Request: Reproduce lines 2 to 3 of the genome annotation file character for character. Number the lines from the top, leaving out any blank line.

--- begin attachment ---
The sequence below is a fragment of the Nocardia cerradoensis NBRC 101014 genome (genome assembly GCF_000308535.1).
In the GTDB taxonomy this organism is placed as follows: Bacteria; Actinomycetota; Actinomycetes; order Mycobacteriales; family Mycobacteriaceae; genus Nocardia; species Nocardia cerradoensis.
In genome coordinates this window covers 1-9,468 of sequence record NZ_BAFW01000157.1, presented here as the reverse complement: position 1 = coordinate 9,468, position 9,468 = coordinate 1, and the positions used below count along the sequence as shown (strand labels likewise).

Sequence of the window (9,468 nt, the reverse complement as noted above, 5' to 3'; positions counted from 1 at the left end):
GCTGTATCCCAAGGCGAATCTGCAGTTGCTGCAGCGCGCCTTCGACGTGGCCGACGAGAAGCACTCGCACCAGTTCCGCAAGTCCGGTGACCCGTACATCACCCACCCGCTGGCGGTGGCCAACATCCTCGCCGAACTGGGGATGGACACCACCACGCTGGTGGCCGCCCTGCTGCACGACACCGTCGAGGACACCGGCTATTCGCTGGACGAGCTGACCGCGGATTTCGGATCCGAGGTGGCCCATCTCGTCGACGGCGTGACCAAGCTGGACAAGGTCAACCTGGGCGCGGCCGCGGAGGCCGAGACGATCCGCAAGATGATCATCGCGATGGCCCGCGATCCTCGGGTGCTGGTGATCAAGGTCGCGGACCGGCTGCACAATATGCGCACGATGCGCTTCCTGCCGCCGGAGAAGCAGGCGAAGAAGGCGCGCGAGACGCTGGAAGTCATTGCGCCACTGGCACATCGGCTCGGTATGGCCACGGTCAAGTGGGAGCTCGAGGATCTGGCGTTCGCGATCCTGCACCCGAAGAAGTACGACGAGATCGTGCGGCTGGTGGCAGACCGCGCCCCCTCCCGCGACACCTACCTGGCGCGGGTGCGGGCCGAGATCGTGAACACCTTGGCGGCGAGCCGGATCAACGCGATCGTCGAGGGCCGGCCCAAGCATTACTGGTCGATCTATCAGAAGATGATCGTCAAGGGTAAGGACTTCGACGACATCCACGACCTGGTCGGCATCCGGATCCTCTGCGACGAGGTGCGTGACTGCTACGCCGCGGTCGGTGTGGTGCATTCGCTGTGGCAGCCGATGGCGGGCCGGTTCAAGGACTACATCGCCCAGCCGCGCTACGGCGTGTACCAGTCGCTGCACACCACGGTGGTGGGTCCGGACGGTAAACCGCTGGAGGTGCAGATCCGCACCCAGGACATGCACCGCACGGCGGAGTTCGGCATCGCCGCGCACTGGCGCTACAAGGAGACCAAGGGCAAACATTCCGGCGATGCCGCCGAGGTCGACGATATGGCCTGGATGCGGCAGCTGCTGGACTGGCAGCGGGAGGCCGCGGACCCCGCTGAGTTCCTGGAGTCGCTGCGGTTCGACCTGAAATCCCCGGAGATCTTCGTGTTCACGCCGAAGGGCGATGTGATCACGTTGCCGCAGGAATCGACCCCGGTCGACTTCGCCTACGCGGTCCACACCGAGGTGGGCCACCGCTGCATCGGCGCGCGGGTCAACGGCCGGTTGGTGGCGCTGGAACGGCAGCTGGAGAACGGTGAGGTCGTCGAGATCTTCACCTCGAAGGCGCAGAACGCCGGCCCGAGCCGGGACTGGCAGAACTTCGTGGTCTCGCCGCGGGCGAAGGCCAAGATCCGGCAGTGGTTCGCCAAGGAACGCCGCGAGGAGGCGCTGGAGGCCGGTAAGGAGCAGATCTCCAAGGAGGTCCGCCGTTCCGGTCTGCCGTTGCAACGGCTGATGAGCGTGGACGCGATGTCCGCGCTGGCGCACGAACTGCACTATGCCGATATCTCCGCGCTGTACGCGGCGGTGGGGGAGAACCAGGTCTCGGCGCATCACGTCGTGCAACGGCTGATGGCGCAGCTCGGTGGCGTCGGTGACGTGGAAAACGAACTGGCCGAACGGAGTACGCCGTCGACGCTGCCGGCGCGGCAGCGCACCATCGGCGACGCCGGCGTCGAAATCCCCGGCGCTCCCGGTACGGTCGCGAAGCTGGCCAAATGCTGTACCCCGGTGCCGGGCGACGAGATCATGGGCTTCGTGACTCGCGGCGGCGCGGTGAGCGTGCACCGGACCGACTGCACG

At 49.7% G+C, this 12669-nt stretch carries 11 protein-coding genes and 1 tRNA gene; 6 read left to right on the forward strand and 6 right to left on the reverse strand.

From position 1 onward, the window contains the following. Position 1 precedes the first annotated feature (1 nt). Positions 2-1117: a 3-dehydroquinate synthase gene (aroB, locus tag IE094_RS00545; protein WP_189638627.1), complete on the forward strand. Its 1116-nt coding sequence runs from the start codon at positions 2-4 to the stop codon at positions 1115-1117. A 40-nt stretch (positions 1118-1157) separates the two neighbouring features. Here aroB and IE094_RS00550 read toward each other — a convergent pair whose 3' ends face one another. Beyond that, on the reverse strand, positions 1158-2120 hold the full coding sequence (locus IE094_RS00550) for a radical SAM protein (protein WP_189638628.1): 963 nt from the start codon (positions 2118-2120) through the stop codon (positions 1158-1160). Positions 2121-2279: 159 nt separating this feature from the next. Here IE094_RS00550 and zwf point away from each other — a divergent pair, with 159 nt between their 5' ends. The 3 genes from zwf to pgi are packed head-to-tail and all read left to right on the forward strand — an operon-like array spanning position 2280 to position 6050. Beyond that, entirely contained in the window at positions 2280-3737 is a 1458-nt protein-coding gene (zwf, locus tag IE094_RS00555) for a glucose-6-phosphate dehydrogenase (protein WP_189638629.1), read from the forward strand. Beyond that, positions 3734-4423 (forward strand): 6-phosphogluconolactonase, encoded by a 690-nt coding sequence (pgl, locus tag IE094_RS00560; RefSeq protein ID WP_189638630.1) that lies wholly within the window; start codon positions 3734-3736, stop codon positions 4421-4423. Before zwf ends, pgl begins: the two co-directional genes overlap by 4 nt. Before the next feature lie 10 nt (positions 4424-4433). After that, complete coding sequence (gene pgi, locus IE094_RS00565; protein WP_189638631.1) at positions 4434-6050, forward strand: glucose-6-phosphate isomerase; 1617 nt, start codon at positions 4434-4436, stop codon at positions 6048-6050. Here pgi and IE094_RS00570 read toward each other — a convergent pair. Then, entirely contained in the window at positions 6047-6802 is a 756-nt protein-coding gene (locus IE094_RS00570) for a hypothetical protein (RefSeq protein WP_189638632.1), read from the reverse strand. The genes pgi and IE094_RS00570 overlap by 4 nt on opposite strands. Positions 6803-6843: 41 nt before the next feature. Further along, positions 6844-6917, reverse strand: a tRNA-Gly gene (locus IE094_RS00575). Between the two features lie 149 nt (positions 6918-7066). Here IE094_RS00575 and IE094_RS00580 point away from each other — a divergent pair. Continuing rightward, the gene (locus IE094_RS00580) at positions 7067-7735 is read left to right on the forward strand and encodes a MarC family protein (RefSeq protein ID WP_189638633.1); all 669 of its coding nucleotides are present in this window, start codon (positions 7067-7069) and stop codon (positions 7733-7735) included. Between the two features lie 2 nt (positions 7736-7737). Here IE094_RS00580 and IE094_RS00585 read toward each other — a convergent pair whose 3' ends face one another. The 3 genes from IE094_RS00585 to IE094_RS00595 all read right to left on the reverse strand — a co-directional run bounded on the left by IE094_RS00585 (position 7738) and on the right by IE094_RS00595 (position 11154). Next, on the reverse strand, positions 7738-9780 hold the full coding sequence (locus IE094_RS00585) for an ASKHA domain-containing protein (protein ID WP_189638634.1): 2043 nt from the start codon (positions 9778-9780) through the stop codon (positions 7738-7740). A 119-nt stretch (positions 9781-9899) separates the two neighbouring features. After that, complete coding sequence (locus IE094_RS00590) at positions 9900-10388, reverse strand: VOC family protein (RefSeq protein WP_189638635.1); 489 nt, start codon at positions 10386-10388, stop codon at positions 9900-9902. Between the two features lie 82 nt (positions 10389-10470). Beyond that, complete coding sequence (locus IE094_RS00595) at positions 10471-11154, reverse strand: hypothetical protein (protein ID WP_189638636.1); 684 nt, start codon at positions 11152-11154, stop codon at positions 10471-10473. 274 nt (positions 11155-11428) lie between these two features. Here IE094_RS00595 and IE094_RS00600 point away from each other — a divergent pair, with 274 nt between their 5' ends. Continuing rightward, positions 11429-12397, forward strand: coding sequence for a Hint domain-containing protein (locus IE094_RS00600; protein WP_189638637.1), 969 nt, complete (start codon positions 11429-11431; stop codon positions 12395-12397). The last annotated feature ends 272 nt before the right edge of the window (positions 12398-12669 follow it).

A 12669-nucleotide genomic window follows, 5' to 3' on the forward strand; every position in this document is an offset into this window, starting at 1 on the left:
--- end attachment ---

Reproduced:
In the GTDB taxonomy this organism is placed as follows: Bacteria; Actinomycetota; Actinomycetes; order Mycobacteriales; family Mycobacteriaceae; genus Nocardia; species Nocardia cerradoensis.
In genome coordinates this window covers 1-9,468 of sequence record NZ_BAFW01000157.1, presented here as the reverse complement: position 1 = coordinate 9,468, position 9,468 = coordinate 1, and the positions used below count along the sequence as shown (strand labels likewise).